Flames shoot through the roof of the Catholic Church on St. Theresa Point First Nation on Easter Sunday. Screen shot

Peter Stockland: Catholics must deal with a hard truth

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  • August 28, 2021

Could this most troubling of summers for the Catholic Church across Canada spark its resurgence as a vital participant in the country’s public life? Call me a sun-addled optimist, but I carry a conviction it can so long as we avoid thinking of a phoenix rising from ashes and instead heed the Gospel call to commit ourselves to the long, hard, patient work of building Christ’s Church.

Above all, we have to make that commitment with an unflinching recognition of a cold, hard truth about exactly where we stand as Catholics at this moment.

The stark reality is that our churches were burned down. And nobody cared. Nobody. Cared. Or, OK, to satisfy the sticklers, almost nobody. Yes, there was some tongue-clucking and some purse-lipped murmuring of “that just don’t seem right to me, Mabel.” In fairness, Indigenous leaders strongly decried the burnings that occurred on First Nations territories. Thanks be to God, they were adamant that such violent acts are anathema to reconciliation.

But what would have been a generation ago a tidal wave of revulsion was a piddling trickle of national tut-tutting. If we were awash in anything, it was explanations and excuse-making for the ravaging of our houses of prayer.

A common variant could be found in politico-media circles. It involved front-end handwringing about violence in general. Immediately there followed the assertion that specific burning of Catholic churches was “understandable” in light of unmarked graves discovered at former residential schools.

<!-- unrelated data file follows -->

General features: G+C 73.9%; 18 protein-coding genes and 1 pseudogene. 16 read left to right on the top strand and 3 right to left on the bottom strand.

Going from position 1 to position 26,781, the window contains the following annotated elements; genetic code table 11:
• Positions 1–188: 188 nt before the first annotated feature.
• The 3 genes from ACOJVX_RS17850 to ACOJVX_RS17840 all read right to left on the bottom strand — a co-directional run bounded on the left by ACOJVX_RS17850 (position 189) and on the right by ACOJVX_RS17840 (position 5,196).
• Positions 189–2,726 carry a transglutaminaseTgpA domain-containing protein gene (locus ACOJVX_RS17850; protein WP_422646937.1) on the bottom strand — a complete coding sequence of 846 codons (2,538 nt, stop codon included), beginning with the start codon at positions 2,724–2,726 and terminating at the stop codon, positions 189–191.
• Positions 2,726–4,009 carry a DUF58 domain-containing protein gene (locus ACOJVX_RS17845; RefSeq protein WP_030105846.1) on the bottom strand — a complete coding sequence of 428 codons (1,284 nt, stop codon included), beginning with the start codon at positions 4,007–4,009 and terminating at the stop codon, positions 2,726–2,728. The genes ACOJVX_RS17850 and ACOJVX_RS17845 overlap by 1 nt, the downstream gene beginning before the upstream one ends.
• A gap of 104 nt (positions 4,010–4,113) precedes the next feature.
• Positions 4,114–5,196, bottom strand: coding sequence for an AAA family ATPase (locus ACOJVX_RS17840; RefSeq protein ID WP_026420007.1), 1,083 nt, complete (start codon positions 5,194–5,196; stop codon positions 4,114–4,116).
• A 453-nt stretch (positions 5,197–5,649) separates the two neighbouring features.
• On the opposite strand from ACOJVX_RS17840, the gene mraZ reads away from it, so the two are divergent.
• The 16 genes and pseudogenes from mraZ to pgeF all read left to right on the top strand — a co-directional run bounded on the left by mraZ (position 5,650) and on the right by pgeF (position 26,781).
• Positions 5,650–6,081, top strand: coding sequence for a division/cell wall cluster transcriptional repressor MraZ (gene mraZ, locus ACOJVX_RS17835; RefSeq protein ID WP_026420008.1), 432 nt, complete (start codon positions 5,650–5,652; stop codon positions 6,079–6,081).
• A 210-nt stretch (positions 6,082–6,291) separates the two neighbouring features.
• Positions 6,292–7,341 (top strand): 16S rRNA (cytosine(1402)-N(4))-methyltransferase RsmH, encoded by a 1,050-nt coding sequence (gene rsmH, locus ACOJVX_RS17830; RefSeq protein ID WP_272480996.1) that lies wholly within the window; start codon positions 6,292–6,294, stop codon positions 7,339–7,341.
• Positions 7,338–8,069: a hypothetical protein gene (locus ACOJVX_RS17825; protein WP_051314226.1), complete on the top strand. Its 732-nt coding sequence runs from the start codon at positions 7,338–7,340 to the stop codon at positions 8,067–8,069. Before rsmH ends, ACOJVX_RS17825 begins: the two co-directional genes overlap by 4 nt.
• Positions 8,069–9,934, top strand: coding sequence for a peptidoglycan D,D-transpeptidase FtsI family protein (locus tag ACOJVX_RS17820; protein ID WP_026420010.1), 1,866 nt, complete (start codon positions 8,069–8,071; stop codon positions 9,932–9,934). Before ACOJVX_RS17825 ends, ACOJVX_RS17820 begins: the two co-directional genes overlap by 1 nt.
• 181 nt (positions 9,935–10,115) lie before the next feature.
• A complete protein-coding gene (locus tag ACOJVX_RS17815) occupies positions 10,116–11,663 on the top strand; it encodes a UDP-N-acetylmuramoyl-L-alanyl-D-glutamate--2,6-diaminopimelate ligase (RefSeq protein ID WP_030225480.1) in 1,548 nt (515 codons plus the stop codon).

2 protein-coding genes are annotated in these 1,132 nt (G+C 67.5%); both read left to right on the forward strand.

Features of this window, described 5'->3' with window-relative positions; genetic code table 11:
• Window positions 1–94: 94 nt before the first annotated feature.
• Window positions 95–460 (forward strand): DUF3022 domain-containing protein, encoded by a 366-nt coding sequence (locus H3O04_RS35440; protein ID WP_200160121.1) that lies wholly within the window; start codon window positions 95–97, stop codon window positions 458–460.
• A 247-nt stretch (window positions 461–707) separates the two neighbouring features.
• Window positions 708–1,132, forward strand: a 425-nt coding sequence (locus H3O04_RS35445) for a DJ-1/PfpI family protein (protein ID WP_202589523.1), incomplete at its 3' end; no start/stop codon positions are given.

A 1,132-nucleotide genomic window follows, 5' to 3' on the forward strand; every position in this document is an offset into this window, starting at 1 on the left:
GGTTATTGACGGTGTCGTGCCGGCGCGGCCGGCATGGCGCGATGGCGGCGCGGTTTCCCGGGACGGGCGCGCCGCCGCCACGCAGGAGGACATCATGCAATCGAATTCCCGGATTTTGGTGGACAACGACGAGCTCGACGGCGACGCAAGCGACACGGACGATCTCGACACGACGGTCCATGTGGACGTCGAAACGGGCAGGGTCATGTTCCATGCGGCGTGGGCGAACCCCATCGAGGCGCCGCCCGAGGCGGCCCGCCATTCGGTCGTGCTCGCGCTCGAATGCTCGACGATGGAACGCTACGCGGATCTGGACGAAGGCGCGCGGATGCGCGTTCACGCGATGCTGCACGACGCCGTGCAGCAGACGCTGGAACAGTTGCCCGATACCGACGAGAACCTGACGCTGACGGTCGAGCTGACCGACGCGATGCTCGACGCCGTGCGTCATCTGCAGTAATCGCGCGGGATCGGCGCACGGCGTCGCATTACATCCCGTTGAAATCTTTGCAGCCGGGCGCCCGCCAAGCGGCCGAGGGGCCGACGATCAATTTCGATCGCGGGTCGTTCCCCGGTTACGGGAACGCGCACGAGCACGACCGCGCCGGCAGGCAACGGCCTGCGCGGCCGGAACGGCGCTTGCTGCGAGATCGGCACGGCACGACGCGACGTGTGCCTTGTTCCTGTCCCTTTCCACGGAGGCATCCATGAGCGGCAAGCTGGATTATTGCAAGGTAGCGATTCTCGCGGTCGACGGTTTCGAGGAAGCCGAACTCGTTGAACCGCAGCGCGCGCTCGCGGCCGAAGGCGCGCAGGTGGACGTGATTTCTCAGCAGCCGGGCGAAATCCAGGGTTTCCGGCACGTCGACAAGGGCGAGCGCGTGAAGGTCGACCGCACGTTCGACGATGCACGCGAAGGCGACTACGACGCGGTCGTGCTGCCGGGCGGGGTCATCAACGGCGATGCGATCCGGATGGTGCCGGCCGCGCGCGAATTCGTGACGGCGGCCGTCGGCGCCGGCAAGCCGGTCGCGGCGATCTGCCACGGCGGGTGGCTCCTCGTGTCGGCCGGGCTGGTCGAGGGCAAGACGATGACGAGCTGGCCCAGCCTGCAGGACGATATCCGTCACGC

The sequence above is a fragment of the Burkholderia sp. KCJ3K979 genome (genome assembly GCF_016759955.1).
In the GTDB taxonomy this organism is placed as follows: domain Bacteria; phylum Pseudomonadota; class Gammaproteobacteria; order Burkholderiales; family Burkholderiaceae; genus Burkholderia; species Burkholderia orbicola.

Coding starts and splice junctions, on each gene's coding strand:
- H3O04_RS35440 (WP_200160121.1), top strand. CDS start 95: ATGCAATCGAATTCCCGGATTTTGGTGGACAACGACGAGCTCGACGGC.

Understandable?  It was arson. And just when did the criminal mixing of a lighted match and a can of gasoline ascend to the lofty status of social and political psychology to be explained away by the egghead class? Will the wise who counsel and police us extend similar magnanimity to more garden variety arsonists? Might get-out-of-jail-free cards now be issued to miscreant members of the ethnic group often accused of miraculously producing just-in-time “lightning” at bankrupt but well-insured pizza parlours? 

In fact, the phraseology of “understanding” was but euphemism for: “So the Dogans got their just desserts. So what? Nobody cares about them anyway.” A hard truth to hear. Yet in its way, curiously liberating. Liberating, that is, in the immortal if apocryphal words of General George Custer: “At least we know where we stand.”

If they don’t give a fig for us, we still stand on the Gospel obligation to love our neighbours as ourselves. Indeed, the living out of our love of God has its foundation in loving our neighbours as ourselves. They don’t care that our churches were burned down. But we as Catholics must make their uncaring integral to our loving of them as our neighbours.

It is the great paradox of the Gospel and the primary reason why the Church, as our spiritual home and as an active, physical, human institution must be a vital participant in the country’s public life. All of us as Catholics have to read the sign of this summer, and heed the call it invokes, to contribute to a resurgence of the Church.

For most of my life, the greatest impetus for such a resurgence was seen to be getting bums back into the pews for Mass to stop the decline of parishes. It was a worthy, dare I say understandable, strategy. Alas, it has left us further behind than when we started.

What’s needed now is that we who remain must assert ourselves through whatever means we have available, to spread the message to our neighbours that we are, in fact, their neighbours. We continue loving them as neighbours, even though they, as neighbours, didn’t care (or at best cared only a little) when our churches burned down.

This is not something to be dumped at the doorstep of the clergy. It’s not for the bishops to adopt as a program at their September plenary. It’s for Catholic intellectuals, journalists, butchers, bakers and candlestick makers to impart in creative, context-appropriate ways at every effective opportunity. It’s to pray about for guidance; to seek in the Gospels for wise and vital examples.

It’s to show our neighbours with humility that while our churches may burn down, nothing can extinguish the holy fire in our hearts.

(Stockland is publisher of Convivium.ca and a senior fellow with Cardus.)

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